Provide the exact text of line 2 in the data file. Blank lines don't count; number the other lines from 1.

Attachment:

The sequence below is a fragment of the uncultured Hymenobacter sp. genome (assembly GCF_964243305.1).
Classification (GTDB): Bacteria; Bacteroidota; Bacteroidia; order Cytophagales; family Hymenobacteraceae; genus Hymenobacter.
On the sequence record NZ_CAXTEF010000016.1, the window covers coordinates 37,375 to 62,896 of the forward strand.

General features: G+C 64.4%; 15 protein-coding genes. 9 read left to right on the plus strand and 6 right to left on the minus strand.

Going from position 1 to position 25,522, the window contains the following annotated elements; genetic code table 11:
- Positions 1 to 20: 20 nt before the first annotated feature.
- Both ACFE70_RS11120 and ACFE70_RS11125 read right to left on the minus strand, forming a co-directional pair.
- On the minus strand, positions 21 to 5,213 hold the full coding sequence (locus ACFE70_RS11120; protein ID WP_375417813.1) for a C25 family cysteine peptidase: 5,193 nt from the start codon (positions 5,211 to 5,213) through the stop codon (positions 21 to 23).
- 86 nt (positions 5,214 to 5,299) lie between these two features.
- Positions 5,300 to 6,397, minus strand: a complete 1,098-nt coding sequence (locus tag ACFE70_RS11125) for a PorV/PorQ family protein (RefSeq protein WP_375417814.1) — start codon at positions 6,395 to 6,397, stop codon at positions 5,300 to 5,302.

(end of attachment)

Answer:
Classification (GTDB): Bacteria; Bacteroidota; Bacteroidia; order Cytophagales; family Hymenobacteraceae; genus Hymenobacter.